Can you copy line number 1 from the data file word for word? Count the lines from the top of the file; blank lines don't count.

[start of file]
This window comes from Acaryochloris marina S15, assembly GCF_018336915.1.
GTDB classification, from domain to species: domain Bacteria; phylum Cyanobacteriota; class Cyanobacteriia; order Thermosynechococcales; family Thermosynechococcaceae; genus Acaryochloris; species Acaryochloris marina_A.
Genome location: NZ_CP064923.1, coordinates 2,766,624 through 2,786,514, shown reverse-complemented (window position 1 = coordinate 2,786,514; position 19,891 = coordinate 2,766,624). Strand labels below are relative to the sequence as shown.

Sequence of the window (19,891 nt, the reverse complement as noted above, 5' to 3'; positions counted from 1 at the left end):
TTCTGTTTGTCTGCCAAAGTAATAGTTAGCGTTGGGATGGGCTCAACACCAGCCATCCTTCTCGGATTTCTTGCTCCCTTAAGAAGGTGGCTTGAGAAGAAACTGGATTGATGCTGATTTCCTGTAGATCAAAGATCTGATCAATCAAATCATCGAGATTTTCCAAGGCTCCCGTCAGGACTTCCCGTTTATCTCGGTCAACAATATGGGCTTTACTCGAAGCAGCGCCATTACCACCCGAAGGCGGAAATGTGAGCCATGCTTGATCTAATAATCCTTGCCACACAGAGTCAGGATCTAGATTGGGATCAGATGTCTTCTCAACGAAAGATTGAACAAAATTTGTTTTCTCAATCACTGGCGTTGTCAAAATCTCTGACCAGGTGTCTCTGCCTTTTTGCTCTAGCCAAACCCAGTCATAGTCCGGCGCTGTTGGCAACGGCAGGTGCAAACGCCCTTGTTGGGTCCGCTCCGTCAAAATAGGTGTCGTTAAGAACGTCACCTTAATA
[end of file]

This window comes from Acaryochloris marina S15, assembly GCF_018336915.1.